Thursday, May 10, 2007

BP's Black Swan

BP's Black Swan

I was happy to discover Nassim Nicholas Taleb's new book waiting for me when I arrived home yesterday evening. Although I've recently been experimenting with vignettes like this mini-blog entry (I'm standing on the train, scribing with my thumbs, so please forgive any errors or incoherence), I think I'd rather have something to read.

I heard an interview with the author on Econtalk this weekend and ordered the book on Sunday. Very nice service from amazon, if a bit pricey.

Recently there has been some indignance, mostly from the yellow press, alleging that Lord Browne had callously decided £10m to be the value of a human life. I suppose some would say that human life is priceless, but this conveniently ignores the fact that industrial accidents do occur, and they have a financial impact that must be considered.

More to the point is that BP's analysis of the likely consequences of an industrial accident was an utter failure. The reason for this grossly uninformed statement takes us back to the subject of Taleb's book: the vast majority of industrial accidents result in little or no loss of life. A large firm collecting data on the impact of these events would reasonably expect that a large explosion in a major refinery in a wealthy industrial centre to be quite unlikely. So unlikely, we can be fairly sure it was unanticipated, in spite of widely available reports of dangers at the affected plant site.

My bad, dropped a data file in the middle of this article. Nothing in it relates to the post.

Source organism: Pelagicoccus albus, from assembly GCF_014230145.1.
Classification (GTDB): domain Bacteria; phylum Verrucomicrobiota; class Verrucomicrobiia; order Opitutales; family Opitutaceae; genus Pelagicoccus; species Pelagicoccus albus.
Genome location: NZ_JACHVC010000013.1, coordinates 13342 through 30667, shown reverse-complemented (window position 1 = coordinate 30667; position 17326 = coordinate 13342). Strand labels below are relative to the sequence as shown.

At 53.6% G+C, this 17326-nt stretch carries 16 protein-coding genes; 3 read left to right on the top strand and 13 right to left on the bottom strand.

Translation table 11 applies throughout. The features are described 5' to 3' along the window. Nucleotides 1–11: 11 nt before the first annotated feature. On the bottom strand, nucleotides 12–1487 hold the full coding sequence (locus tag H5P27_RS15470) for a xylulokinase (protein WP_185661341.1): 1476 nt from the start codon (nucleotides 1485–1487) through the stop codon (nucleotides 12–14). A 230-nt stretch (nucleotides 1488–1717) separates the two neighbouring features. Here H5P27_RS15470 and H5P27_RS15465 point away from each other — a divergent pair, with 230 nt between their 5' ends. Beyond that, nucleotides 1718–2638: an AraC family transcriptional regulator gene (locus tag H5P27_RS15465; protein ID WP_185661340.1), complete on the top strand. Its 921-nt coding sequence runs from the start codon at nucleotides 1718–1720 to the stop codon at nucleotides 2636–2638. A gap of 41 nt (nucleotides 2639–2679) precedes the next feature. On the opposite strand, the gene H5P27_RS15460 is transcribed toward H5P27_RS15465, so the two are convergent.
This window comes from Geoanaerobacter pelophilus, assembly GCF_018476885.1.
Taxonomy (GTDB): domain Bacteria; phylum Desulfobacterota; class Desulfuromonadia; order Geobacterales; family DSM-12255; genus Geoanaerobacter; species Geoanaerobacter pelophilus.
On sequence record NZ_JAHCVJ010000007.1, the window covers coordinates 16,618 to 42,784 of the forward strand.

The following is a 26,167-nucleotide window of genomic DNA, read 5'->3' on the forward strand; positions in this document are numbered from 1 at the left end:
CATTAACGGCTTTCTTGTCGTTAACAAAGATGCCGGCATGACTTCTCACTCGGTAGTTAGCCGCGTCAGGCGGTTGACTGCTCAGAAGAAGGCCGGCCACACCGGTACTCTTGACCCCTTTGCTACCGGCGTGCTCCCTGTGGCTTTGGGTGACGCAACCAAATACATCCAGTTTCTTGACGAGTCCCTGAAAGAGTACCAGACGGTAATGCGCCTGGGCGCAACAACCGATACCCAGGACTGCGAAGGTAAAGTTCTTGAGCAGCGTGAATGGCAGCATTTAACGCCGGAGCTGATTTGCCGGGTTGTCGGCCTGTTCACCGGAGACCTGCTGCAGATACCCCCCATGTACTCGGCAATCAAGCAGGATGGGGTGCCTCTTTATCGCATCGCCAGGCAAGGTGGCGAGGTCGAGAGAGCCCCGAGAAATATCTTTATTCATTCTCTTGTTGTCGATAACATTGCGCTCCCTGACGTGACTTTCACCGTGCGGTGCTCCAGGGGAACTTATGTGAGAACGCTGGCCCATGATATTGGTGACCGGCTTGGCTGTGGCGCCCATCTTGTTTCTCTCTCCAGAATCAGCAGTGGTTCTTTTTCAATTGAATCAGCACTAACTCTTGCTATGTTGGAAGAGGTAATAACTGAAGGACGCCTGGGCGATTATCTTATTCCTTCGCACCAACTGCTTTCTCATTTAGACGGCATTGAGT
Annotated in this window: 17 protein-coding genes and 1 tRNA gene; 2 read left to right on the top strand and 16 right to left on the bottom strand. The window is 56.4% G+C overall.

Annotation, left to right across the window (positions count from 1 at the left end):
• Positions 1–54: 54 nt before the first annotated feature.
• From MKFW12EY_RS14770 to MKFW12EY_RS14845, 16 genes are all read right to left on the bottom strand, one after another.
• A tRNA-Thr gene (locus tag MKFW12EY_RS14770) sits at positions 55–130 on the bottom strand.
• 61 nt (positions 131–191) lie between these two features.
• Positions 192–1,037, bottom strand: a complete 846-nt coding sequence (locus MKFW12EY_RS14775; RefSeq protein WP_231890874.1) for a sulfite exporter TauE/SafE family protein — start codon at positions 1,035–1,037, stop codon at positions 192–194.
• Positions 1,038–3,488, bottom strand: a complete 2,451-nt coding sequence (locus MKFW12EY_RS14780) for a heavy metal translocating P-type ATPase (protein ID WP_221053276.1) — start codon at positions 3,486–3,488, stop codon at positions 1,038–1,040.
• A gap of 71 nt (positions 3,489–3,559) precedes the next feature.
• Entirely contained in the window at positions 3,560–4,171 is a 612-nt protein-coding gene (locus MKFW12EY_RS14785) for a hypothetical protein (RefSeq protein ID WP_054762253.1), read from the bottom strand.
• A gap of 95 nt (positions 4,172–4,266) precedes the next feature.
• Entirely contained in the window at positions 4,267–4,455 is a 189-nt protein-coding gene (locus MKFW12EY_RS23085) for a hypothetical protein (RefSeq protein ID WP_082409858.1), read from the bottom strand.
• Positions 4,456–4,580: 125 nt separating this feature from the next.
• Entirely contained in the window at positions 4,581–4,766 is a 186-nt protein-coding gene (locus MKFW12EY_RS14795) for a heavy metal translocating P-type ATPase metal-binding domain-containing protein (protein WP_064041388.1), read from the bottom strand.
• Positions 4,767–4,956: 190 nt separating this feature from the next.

I am sure this sounds improabable to most people. Why would a large company look purely at a statistical model to account for risk, and ignore the widely-reported concerns of their employees? From a purely technical perspective, it's all just data.

The crux of the matter is that most risk models based on statistcal assumptions are (for lack of a better word) wrong. They assume that the probability of an event occurring in the future can easily be derived as a function of past occurrences. Even if the concerns of employees could be quantified in a meaningful way, the risk calculations would become intractable.

So maybe the indignant voices have a point after all. Putting too much faith in mathematical models is foolhardy: many improbable events are more likely than can be forecast, if only because they've never happened in the past. While the black swan is maybe a tired example, it's easy to understand.

More on Taleb's book once I've actually read it...

1 comment:

Graeme Burnett said...

It's the classic quandry - how do we enumerate the subjective - applied, in this case, to the unpallatable: the value of human life.

Every day we build models to segment our world based single digit numbers. 7 being the maximum simultaneous objects with which the mind can easily cope apparently.

An example is hierarchy - in particular, ontologies - but I'll cover that in a forthcoming post on news analysis and how people store and retrieve information. I'll hypothesis 4 is an optimal level of hierachical decomposition.